Who you really are has probably been lost in in the hallowed halls and classrooms of elementry, secondary and post secondary schooling. Rediscovering who you really are is part of the journey.  Looking back to see the methods of change that were employed to get you to be something other thatn your true self may make you mad.

At the same time understanding the obstacles placed in your way can help you overcome them, or just go around them.

As taught by John taylor Gatto, here are the real leasons being taught daily, by repetition, in classrooms everywhere. When you read them they probably make perfect sense to you. To read the full, expanded explanation of each lesson go to:  http://www.wanderings.net/notebook/Main/SevenLessonsTaughtInSchool

The seven lessons of schoolteaching:

  • confusion
  • class position
  • indifference
  • emotional and intellectual dependency
  • conditional self-esteem
  • surveillance

All of these things are prime training for permanent underclasses, people deprived forever of finding the center of their own special genius. And over time this training has shaken loose from its own original logic: to regulate the poor. For since the 1920s the growth of the school bureaucracy, and the less visible growth of a horde of industries that profit from schooling exactly as it is, has enlarged this institution’s original grasp to the point that it now seizes the sons and daughters of the middle classes as well.

Is it any wonder Socrates was outraged at the accusation that he took money to teach? Even then, philosophers saw clearly the inevitable direction the professionalization of teaching would take, preempting the teaching function, which belongs to everyone in a healthy community.

With lessons like the ones I teach day after day it should be little wonder we have a real national crisis, the nature of which is very different from that proclaimed by the national media. Young people are indifferent to the adult world and to the future, indifferent to almost everything except the diversion of toys and violence. Rich or poor,

schoolchildren who face the twenty-first century cannot concentrate on anything for very long; they have a poor sense of time past and time to come. They are mistrustful of intimacy like the children of divorce they really are (for we have divorced them from significant parental attention); they hate solitude, are cruel, materialistic, dependent, passive, violent, timid in the face of the unexpected, addicted to distraction.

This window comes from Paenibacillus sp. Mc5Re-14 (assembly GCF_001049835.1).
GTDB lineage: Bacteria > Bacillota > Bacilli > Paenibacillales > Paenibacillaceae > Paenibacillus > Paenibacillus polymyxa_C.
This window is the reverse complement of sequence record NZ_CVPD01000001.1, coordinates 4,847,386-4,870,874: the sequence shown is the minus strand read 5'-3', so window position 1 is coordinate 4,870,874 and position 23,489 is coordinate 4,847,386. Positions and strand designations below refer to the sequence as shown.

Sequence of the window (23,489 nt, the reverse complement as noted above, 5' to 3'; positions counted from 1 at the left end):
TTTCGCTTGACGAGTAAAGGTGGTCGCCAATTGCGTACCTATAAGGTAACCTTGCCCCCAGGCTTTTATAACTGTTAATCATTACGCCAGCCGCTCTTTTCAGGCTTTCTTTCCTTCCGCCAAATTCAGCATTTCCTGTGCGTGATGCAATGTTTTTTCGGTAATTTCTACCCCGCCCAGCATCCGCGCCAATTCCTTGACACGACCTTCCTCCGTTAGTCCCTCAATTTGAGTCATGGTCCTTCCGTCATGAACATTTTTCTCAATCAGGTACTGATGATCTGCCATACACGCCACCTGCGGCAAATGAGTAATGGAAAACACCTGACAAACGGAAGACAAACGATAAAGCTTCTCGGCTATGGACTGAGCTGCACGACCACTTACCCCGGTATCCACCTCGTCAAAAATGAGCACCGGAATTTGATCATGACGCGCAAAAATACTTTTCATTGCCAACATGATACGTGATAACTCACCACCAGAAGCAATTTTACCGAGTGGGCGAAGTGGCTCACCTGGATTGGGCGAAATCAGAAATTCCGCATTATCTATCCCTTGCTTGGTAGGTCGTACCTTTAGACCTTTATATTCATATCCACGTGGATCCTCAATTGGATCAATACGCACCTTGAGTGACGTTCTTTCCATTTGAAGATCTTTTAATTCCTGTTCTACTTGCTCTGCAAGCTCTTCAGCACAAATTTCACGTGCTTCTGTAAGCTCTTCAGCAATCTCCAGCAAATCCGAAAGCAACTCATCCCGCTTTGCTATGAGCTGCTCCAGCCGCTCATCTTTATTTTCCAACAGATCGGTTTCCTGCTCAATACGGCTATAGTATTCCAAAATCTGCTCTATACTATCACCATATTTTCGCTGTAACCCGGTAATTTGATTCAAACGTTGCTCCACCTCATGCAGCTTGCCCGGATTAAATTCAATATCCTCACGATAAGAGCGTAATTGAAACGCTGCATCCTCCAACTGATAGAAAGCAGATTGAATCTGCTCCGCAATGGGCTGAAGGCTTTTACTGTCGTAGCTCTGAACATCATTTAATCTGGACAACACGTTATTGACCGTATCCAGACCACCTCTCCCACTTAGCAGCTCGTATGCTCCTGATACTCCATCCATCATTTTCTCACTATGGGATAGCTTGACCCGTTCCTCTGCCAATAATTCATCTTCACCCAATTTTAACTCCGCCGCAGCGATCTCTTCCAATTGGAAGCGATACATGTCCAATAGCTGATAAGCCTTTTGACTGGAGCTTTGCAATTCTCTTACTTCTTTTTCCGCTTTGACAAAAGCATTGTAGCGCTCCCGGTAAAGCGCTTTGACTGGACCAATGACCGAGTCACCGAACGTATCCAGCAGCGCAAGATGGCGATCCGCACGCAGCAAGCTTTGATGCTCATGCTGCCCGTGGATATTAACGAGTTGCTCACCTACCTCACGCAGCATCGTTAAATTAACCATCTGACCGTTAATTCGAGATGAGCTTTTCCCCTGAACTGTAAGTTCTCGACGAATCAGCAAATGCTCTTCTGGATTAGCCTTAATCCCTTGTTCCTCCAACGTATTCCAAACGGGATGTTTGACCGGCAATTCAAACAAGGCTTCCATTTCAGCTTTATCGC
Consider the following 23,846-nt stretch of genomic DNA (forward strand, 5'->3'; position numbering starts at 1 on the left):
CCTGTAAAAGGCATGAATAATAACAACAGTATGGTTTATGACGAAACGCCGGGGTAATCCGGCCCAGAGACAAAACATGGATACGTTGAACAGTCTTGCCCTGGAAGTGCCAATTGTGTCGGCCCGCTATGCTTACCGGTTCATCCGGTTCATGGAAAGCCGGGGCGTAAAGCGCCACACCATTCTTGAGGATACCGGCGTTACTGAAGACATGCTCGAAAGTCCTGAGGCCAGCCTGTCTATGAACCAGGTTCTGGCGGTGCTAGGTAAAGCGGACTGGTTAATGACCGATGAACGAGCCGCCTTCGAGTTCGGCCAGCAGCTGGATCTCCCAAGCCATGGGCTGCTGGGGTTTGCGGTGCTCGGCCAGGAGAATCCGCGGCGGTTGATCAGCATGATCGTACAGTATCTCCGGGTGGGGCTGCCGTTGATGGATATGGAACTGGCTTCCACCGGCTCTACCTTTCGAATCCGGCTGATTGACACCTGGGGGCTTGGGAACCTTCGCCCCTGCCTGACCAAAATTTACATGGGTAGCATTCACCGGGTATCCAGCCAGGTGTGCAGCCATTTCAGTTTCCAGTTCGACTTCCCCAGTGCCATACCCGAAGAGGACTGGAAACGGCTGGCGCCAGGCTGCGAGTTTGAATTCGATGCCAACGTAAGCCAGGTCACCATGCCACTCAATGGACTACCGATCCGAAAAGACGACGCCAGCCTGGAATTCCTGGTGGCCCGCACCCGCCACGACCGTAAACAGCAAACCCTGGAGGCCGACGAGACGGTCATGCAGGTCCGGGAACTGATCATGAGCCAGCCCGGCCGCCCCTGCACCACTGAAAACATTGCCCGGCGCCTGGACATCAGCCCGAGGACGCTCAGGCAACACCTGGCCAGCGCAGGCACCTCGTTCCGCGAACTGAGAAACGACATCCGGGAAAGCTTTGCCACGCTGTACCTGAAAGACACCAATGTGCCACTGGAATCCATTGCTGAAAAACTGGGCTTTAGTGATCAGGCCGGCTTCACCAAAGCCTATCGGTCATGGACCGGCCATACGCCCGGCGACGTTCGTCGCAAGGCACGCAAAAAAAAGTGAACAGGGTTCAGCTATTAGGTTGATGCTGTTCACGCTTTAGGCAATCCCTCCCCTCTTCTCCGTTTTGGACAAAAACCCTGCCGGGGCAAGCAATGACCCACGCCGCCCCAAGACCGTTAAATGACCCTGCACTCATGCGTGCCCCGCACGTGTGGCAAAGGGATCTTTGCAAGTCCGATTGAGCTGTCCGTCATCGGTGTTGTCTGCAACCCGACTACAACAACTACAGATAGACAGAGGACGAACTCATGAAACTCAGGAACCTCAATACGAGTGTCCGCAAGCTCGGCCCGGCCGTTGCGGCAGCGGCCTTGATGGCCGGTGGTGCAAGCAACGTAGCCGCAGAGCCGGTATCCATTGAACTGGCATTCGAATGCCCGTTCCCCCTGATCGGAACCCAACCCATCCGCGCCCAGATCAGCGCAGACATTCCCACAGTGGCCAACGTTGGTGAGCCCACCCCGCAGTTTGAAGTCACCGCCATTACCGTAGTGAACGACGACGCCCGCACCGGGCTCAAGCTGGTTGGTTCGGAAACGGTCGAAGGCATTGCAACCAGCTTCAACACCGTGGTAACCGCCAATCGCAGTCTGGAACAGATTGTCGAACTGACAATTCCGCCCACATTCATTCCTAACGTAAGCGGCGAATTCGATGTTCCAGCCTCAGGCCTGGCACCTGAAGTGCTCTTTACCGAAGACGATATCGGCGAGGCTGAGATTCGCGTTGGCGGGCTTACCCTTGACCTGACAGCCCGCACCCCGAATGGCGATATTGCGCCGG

The above 7 lessons make for a compliant and profitable consumer population. Did you learn your lessons well?

The elites send their kids to private schools. Maybe there is a good reason? Ya think? 😉  Here’e the 14 principles that the elites learn in private school. Do you think they are more prepared to be independent and leaders?

Here’s the bullet list and the video below John goes into the private school lessons taught:

Private schools teach these 14 principals universally:
  1. no one could graduate without a theory of human nature, which comes from history, philosophy, law, literature and theology. these have a wealth of information of how human beings are right now, have been and will always be
  2. every graduate will have a strong experience with the act of literacies, that is writing and public speaking.  Unless you can write and speak well you cannot convince anyone   both skills are extremely easy to learn (skill in the act of literacies)
  3. insight into the major institutional forms, like courts, corporations, military and details of the ideas which drives them – division of powers
  4. repeated exercises of good manners and politeness on which all future relationships or alliances are based on
  5. independent work, the students are expected to do the work
  6. energetic physical sports are the only way to confer grace on the human presence which translates into power and money later on
  7. complete theory of access to any workplace or any person
  8. responsibility is an essential condition, always grab for it
  9. arrival at a personal code of standards, in production, behaviour and morality
  10. familiarity with the arts, which, a part from religion, it is the only way to transcend the materiality of our lives
  11. power of accurate observation and recording, to sharpen the perception
  12. ability to deal with challenges of all sort
  13. habit of caution in reasoning to conclusions
  14. constant development and testing of judgement

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